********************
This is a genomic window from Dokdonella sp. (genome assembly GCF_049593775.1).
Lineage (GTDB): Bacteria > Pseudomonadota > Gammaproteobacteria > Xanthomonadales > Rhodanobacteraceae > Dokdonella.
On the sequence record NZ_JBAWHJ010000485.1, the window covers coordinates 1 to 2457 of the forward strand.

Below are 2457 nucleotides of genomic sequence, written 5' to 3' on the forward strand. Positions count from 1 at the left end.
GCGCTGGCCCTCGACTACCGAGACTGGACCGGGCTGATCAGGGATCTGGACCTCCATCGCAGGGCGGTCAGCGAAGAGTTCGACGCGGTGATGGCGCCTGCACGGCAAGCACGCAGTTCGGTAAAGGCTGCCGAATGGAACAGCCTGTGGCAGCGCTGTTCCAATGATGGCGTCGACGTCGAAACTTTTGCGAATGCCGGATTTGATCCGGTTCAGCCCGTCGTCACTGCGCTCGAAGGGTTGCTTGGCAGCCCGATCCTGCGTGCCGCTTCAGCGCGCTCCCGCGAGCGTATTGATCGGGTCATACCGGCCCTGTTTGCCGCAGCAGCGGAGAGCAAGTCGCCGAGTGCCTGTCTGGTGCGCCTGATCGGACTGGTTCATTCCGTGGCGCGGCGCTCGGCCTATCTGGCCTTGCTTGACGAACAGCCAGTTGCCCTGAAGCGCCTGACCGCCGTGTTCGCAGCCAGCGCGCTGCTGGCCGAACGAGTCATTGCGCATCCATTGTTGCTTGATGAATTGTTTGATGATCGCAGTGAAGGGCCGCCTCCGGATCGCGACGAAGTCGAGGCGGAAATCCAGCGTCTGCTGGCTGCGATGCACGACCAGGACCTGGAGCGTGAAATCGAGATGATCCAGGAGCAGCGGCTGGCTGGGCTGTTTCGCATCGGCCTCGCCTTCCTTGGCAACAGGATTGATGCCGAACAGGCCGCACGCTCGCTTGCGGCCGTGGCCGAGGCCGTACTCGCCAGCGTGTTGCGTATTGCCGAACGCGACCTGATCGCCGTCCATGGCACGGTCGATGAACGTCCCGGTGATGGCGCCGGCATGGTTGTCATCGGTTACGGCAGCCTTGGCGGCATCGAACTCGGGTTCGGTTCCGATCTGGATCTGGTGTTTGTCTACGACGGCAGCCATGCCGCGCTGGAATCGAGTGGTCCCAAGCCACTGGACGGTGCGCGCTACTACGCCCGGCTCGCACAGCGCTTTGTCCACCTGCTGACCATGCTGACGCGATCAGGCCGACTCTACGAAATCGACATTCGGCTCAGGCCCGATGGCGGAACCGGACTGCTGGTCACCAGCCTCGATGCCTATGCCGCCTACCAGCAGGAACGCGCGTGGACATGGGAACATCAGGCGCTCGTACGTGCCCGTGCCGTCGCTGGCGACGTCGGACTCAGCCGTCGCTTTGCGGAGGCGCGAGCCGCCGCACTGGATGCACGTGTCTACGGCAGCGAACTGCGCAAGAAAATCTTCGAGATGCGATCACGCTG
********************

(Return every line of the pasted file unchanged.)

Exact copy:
This is a genomic window from Dokdonella sp. (genome assembly GCF_049593775.1).
Lineage (GTDB): Bacteria > Pseudomonadota > Gammaproteobacteria > Xanthomonadales > Rhodanobacteraceae > Dokdonella.
On the sequence record NZ_JBAWHJ010000485.1, the window covers coordinates 1 to 2457 of the forward strand.

Below are 2457 nucleotides of genomic sequence, written 5' to 3' on the forward strand. Positions count from 1 at the left end.
GCGCTGGCCCTCGACTACCGAGACTGGACCGGGCTGATCAGGGATCTGGACCTCCATCGCAGGGCGGTCAGCGAAGAGTTCGACGCGGTGATGGCGCCTGCACGGCAAGCACGCAGTTCGGTAAAGGCTGCCGAATGGAACAGCCTGTGGCAGCGCTGTTCCAATGATGGCGTCGACGTCGAAACTTTTGCGAATGCCGGATTTGATCCGGTTCAGCCCGTCGTCACTGCGCTCGAAGGGTTGCTTGGCAGCCCGATCCTGCGTGCCGCTTCAGCGCGCTCCCGCGAGCGTATTGATCGGGTCATACCGGCCCTGTTTGCCGCAGCAGCGGAGAGCAAGTCGCCGAGTGCCTGTCTGGTGCGCCTGATCGGACTGGTTCATTCCGTGGCGCGGCGCTCGGCCTATCTGGCCTTGCTTGACGAACAGCCAGTTGCCCTGAAGCGCCTGACCGCCGTGTTCGCAGCCAGCGCGCTGCTGGCCGAACGAGTCATTGCGCATCCATTGTTGCTTGATGAATTGTTTGATGATCGCAGTGAAGGGCCGCCTCCGGATCGCGACGAAGTCGAGGCGGAAATCCAGCGTCTGCTGGCTGCGATGCACGACCAGGACCTGGAGCGTGAAATCGAGATGATCCAGGAGCAGCGGCTGGCTGGGCTGTTTCGCATCGGCCTCGCCTTCCTTGGCAACAGGATTGATGCCGAACAGGCCGCACGCTCGCTTGCGGCCGTGGCCGAGGCCGTACTCGCCAGCGTGTTGCGTATTGCCGAACGCGACCTGATCGCCGTCCATGGCACGGTCGATGAACGTCCCGGTGATGGCGCCGGCATGGTTGTCATCGGTTACGGCAGCCTTGGCGGCATCGAACTCGGGTTCGGTTCCGATCTGGATCTGGTGTTTGTCTACGACGGCAGCCATGCCGCGCTGGAATCGAGTGGTCCCAAGCCACTGGACGGTGCGCGCTACTACGCCCGGCTCGCACAGCGCTTTGTCCACCTGCTGACCATGCTGACGCGATCAGGCCGACTCTACGAAATCGACATTCGGCTCAGGCCCGATGGCGGAACCGGACTGCTGGTCACCAGCCTCGATGCCTATGCCGCCTACCAGCAGGAACGCGCGTGGACATGGGAACATCAGGCGCTCGTACGTGCCCGTGCCGTCGCTGGCGACGTCGGACTCAGCCGTCGCTTTGCGGAGGCGCGAGCCGCCGCACTGGATGCACGTGTCTACGGCAGCGAACTGCGCAAGAAAATCTTCGAGATGCGATCACGCTG